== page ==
2.059 MRE Beef Ravioli


5 (Sat) March 2011

MRE Beef Ravioli


MRE Series XXX (2010)

at Chukryeongsan Jayeon Hyuyanglim

-Namyangju, Gyeonggi, Republic of Korea-

w MtG, CBD

Chukryeongsan Jayeon Hyuyanglim (축령산 자연 휴양림) is a recreational forest preserve.

With 70% of the land comprising mountains, and trekking/hiking being a national pastime, recreational forest preserves are common in Korea.
Some preserves allow camping, but usually restrict/ban open fires, as here.
The hillside terrain was not amenable to setting up a communal lounge area, so we spent most of the time in our tents.

MRE is an American military field ration unit.  Stands for “Meal, Ready-to-Eat.”  The modern version was launched in 1981, with ongoing improvements in technology, packaging, nutritional content, and food varieties.   Initially developed by the United States Department of Defense for use in situations where fresh food may be difficult to provide (e.g., combat, remote deployment).  Each package contains a main course, side dish, dessert/snack, crackers with spread, seasonings/sauces, powdered beverage mix, along with utensils, flameless ration heater, napkins, moist towelette, matches.  Although MREs are not sold commercially by the government, and service members are prohibited from selling MREs in their possession – i.e., supply is unlawful – MREs can be obtained on secondary markets (e.g., eBay) – i.e., purchase is not technically illegal.

In Korea, MREs can be found at camping-supply stores, usually around 5,000 won apiece.

With many US military installations throughout the country, MREs are presumably sourced through black/grey market channels.  A college frat buddy who serves in a US Army tank unit at Camp Casey (see 1.026 Chicken Soft Taco + 7-Layer Burrito) informs me that, whenever they’re on training missions or patrols, soldiers tend to eat meals prepared by cooks in a mess tent at regular hours when possible, but that they have easy access to MREs, which are not strictly monitored unless abuse is suspected, so perhaps the bags are smuggled off-base a few at a time and collected by brokers for resale.

I have a stockpile of MREs for backpacking/camping trips.  I usually pack a couple bags, though I’ve never needed to one as an actual meal, what with all the food brought by my companions.  I eat the smaller items one by one throughout the day and finish off the main course as a late-night snack in my tent before going to sleep.

For soldiers at war, MREs are a source of fuel, with taste being a secondary matter. A single meal, all of the solid foods in one MRE add up to a whopping 1,200 calories. In fact, instructions on one of the labels advise that, should time to eat be limited under combat conditions, the high-calorie items should be consumed first to provide the energy needed to function properly in battle. Not to compare soldiering with hiking, of course, but I’ve found the conveniently packaged snacks in MREs to be a great way to maintain strength during arduous climbs.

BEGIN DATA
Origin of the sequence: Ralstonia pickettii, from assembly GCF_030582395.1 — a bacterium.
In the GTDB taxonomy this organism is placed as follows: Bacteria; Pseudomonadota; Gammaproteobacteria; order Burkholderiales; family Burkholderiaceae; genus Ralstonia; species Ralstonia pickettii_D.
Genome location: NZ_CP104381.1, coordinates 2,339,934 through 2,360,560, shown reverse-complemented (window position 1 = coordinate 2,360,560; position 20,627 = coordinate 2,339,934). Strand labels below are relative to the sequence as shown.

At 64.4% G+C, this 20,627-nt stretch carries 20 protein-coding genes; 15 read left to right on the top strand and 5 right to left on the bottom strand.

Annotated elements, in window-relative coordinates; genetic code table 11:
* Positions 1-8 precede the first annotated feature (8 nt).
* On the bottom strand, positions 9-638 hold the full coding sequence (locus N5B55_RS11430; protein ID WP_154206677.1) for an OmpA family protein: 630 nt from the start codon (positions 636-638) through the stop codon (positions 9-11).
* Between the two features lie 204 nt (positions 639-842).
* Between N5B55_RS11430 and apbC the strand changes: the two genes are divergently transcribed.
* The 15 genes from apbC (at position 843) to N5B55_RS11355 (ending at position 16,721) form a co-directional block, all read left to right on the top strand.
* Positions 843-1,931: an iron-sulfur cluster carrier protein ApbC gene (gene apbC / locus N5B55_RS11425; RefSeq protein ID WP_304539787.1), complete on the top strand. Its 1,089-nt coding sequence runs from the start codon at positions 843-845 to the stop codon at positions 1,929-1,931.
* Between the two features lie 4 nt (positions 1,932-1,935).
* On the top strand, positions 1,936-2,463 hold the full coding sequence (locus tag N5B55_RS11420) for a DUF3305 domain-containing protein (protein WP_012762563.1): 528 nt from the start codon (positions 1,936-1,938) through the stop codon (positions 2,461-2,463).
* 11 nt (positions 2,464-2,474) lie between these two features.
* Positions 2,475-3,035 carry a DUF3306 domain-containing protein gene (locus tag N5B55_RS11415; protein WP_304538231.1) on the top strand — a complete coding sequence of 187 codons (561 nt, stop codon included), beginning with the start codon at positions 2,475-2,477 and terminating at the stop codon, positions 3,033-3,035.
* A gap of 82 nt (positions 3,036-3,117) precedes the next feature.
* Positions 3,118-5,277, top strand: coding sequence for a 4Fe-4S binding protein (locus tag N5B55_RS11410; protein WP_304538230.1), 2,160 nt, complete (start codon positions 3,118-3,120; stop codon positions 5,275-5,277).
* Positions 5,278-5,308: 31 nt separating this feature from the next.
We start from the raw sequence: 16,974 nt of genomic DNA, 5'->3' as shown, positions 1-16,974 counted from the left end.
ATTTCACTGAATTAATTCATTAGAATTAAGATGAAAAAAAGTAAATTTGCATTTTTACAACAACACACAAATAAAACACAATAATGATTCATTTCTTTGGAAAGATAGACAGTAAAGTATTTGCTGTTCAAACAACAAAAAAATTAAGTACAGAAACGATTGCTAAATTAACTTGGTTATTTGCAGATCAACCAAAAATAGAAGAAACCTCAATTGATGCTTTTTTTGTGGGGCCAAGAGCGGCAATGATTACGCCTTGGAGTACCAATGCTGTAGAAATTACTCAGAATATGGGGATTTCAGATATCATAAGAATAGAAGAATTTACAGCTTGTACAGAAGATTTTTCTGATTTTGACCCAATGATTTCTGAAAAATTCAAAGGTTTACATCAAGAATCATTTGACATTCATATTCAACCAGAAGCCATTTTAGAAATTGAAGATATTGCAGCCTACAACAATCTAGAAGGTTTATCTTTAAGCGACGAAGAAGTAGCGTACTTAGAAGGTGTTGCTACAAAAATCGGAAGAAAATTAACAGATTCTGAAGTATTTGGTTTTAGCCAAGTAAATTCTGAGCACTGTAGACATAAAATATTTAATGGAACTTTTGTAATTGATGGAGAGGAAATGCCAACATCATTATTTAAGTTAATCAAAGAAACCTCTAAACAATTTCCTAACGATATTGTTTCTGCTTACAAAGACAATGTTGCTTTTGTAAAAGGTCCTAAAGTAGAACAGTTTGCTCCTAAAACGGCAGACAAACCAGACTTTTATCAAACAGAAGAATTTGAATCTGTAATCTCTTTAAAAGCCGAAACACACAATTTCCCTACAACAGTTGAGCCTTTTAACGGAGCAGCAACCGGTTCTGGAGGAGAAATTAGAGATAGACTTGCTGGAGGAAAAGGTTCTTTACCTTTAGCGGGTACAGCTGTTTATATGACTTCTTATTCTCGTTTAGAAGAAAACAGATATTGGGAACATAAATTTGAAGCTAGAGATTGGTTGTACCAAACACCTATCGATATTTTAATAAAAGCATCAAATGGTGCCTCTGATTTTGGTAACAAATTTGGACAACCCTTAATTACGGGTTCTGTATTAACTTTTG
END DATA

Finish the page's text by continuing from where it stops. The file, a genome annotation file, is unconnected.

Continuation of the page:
The smaller items were eaten as accompaniments to the booze offered at our open bar, starting at noon. I was a bit disappointed to discover that three of the items were bread-related: crackers, cookies, and toaster pastry. Usually, an MRE provides a bit more variety with, say, a chocolate or candy item, and often a side dish that’s matched specifically to the main like, say, mashed potatoes with steak.

Toaster Pastry, Frosted Brown Sugar (1.0): even with a toaster, I doubt this would be much better.
Toffee Cookies (1.0)
Vegetable Crackers + Cheese Spread with Jalapenos (1.0)
Beef Snack (1.5): one of those processed meat types, not actual whole meat.
The only edible items that we didn’t use were the salt, instant coffee mix, Splenda, and non-dairy creamer. The mini Tabasco Sauce was a big hit. I saved the gum for tomorrow morning. Unfortunately, I forgot to take close-ups of the plastic spoon and hot beverage bag, though they’re shown in the wide shot, above, with all the items together.
We used the lemon-lime powder as a cocktail mixer for soju, a first. Not the last.

On this occasion, hoping to minimize the gluttony characteristic of an outing with these particular cohorts, I declared that I would only be bringing a single MRE as my contribution to dinner.  I did make steak & cheese sandwiches for everyone at lunch.  Alas, come dinnertime, I was overwhelmed by the food brought by the others. The ravioli didn’t make it onto the table until after midnight, after everything else had been consumed.  Any one of the dishes that I ate throughout the day could represent dinner, but today I’m giving the MRE its long-overdue recognition.

Each MRE comes with its own flameless ration heater. The main item, left unopened in its pouch, is placed in a plastic bag containing a chemical pack that heats up with the addition of cold water.
After around 10 minutes, the contents are warm enough to eat. Here, I didn’t feel like waiting, so I dumped the ravioli and some grated parmesan cheese (not part of the MRE) into a pot over a burner.

In my experience, MREs have mostly been pretty good, as good as instant food can be, especially the main item. This beef ravioli tasted not unlike Chef Boyardee, a personal favorite of mine during college. Other variations that I’ve tried were equally satisfactory, with the one awful exception of MRE Series XXVIII (2008): Cheese & Vegetable Omelet, which has since been thankfully discontinued.

(For more details re food, see WHAT)

(For more details re venues, see WHERE IN KOREA)

(For additional posts on camping, see CAMPING SITES)

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